If you’re fascinated by the craftsmanship of acoustic guitars, a new coffee table book titled Inventing the American Guitar will keep you company on a long winter’s night. Through detailed photos and essays, the book explains the evolution of American flat-top guitars.
A key player in the book is C.F. Martin Sr., often considered the first major guitar maker in America. From its home base of Nazareth, Pa., Martin Guitars is currently led by Christian Frederick Martin IV, who visited Nashville over the summer for the massive National Association of Music Merchants (NAMM) conference.
During a chat in the Martin Guitars booth, the CEO known to many simply as “Chris” talked about modern interest in Americana music, the swings between acoustic and electric music and what’s next on his to-do list.
CMT Edge: I know the music business is always competitive, but do you consider this musical instrument segment of the industry competitive?
Martin: It’s competitive, but it’s collegial. Some people that I work with that I brought in from the outside, they told me that they had trade shows and they never went into their competitors’ booths. And I’m like, “Really?” We go, “Hey, what are you doing?” So in that respect, this is apparently a very different industry than other industries. We attract people in other industries that want to hang out with us.
Your guitars are beautiful, but I’m sure every now and then you see a Martin that’s beaten up from being played. Are you cool with that?
Well, look at Willie Nelson’s guitar. Work has been done to keep that thing from [falling apart]. That is an extreme example. It’s part of the character of that guitar. And in terms of a vintage guitar, that guitar is worth more than if you would have taken that guitar and gotten it refinished. Finishing an old guitar today is a no-no. People would rather know, “Hey, somebody played this thing.” … These are works of art that actually have a function other than being looked at.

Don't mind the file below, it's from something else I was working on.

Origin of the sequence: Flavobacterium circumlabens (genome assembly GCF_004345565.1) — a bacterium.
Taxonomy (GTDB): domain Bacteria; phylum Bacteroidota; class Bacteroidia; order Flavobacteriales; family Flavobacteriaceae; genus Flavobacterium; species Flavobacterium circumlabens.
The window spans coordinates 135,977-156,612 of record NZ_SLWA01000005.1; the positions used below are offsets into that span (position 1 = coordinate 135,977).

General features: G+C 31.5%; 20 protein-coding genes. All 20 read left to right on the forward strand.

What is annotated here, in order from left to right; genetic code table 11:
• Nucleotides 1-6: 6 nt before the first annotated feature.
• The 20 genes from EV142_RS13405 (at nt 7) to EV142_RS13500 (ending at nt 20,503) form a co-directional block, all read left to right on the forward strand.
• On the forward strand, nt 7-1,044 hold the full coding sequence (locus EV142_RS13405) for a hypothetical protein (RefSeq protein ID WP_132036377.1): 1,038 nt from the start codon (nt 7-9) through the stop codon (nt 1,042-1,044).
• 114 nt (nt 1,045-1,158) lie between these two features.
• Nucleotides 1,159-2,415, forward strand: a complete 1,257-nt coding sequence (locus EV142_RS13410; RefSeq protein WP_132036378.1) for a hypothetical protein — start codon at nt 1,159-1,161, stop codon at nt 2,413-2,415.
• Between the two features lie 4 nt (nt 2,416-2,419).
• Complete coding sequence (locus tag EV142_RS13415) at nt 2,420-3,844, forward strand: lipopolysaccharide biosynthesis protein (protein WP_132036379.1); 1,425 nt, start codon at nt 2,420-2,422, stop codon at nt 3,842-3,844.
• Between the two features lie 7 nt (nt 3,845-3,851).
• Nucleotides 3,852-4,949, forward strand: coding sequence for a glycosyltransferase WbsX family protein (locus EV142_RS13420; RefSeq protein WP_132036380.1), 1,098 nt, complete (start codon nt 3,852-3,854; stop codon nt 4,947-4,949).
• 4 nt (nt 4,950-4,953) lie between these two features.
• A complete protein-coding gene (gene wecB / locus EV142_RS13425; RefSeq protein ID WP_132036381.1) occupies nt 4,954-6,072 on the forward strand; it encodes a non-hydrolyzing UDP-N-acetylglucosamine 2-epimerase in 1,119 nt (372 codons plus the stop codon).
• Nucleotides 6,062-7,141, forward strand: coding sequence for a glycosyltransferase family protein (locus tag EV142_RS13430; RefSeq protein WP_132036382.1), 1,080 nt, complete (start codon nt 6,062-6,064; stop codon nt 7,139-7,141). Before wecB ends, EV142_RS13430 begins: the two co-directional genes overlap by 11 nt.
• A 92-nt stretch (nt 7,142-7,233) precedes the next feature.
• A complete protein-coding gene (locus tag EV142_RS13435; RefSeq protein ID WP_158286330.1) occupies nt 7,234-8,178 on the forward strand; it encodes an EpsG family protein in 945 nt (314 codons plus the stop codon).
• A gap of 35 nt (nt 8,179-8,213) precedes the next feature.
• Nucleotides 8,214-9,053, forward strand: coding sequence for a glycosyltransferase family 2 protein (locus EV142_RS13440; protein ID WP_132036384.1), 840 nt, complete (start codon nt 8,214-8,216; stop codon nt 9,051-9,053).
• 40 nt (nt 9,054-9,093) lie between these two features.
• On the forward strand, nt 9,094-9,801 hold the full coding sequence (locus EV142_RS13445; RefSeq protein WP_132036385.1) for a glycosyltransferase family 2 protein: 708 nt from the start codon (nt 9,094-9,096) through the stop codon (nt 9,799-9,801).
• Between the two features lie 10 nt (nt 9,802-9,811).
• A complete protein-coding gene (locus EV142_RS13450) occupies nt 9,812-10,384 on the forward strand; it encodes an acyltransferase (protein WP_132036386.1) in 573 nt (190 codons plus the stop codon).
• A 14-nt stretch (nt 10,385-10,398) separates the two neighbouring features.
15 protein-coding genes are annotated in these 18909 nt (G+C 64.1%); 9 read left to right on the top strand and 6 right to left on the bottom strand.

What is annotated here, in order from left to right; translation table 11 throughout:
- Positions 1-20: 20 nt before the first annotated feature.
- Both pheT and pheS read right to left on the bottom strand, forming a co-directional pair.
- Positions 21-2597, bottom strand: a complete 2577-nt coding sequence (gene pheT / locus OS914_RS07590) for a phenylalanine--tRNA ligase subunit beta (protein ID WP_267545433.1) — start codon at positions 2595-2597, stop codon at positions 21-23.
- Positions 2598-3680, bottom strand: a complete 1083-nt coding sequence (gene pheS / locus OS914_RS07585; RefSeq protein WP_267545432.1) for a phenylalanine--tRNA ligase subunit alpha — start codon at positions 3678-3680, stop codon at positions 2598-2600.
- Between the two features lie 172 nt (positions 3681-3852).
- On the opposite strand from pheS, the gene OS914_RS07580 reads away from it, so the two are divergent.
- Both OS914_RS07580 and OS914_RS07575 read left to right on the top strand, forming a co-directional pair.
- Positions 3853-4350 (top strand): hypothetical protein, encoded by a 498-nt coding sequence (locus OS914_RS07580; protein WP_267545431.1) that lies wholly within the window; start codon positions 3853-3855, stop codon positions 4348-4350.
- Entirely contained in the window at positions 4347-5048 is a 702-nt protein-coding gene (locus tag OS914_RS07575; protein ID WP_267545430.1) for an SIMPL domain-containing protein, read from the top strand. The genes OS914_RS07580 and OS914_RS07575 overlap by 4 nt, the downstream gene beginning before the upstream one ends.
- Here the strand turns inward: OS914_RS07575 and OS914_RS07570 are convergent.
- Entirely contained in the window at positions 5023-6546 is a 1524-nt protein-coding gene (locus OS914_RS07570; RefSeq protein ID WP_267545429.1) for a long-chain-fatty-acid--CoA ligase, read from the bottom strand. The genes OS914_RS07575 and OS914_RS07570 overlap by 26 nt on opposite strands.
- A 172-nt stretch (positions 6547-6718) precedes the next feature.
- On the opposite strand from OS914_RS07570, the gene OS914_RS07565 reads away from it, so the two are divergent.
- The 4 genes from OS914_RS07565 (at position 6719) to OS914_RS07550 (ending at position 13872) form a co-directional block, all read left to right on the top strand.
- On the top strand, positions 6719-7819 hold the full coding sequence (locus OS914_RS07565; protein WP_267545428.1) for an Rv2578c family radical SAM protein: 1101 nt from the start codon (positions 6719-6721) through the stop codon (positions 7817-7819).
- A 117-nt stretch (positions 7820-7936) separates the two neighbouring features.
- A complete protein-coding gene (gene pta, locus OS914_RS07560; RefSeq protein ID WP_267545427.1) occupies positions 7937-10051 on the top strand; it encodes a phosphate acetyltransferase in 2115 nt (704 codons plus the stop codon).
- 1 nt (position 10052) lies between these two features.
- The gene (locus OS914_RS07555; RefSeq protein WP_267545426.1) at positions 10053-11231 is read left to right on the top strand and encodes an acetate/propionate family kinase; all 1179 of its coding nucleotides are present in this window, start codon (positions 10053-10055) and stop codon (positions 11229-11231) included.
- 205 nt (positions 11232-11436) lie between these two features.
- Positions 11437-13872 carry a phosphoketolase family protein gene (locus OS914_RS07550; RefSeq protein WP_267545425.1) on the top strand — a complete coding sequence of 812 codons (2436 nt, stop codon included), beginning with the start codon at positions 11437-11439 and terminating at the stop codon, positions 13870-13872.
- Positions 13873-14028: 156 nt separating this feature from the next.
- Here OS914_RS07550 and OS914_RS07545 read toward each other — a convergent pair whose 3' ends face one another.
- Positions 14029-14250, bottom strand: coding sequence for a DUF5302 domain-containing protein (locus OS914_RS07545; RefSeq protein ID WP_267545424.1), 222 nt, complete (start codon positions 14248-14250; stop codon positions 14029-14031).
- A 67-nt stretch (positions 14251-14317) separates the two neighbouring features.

I get asked this question a lot. And I want to tell you I know. But all I can tell you is, I think that those musicians have an idea for a song and they have come to the conclusion that, along with their voice, an acoustic instrument will help convey that idea better than an electric instrument.
Do you think the audience absorbs the idea better when the music is acoustic?
The other thing I’ll tell you is, I have this perspective that if, as a musician, you want to create a very cerebral message, use an electric instrument. If you want to convey a more emotional message, use an acoustic instrument.
Depending on what your message is as a singer-songwriter or a musician or a band, you’re either coming from here or here. It’s tough to blend both. It’s kind of one or the other and the pendulum will swing. Acoustic instruments are hot. They’ve been not so hot and they’ll be not so hot again. The electric will rise up, but not forever. We just duke it out, you know?
You’ve said many of your customers are “dedicated amateurs.” What does that mean?
It’s not the beginners. Once in a while, a beginner or that parent of a beginner will pop for a Martin — and last night at the panel discussion, I said, “Go to a music store, buy a good $300 guitar and see if you or your child is into it.” I don’t want you to go, “Man, I dropped a thousand bucks on this thing and now it’s just sitting in the closet.”
We certainly sell to professionals, but that does not support the business. It’s a connection we make and they’re very serious about it and I appreciate that relationship. The bulk of our customers play the guitar pretty seriously, but not for a living.
So what do you see happening with Martin in the next three to five years?
Well, I’m personally going through a transition. I have been chairman and CEO for over 25 years. I have an 8-year-old daughter. I’m not waiting until she’s ready because that’s gonna be when she’s 30. So I’ve come to the realization that I can be “Mr. Martin” as long as I’m lucid and alive, but I am now in the process of doing a search for a new CEO. And that will be interesting because for six generations it was the first-born male son. But part of my job as chairman is succession-planning … .
People like meeting me, I like meeting them, so that’s going to be my job in the future. Going to trade shows, do interviews, travel, I’m going to get more involved with that.
There’s a reward in that, too. Music is more than just being alone in a room, playing.
Yeah. And whenever I met someone, I am very conscious of the fact that I am representing the 999 other people that work for me. I’m just the front man.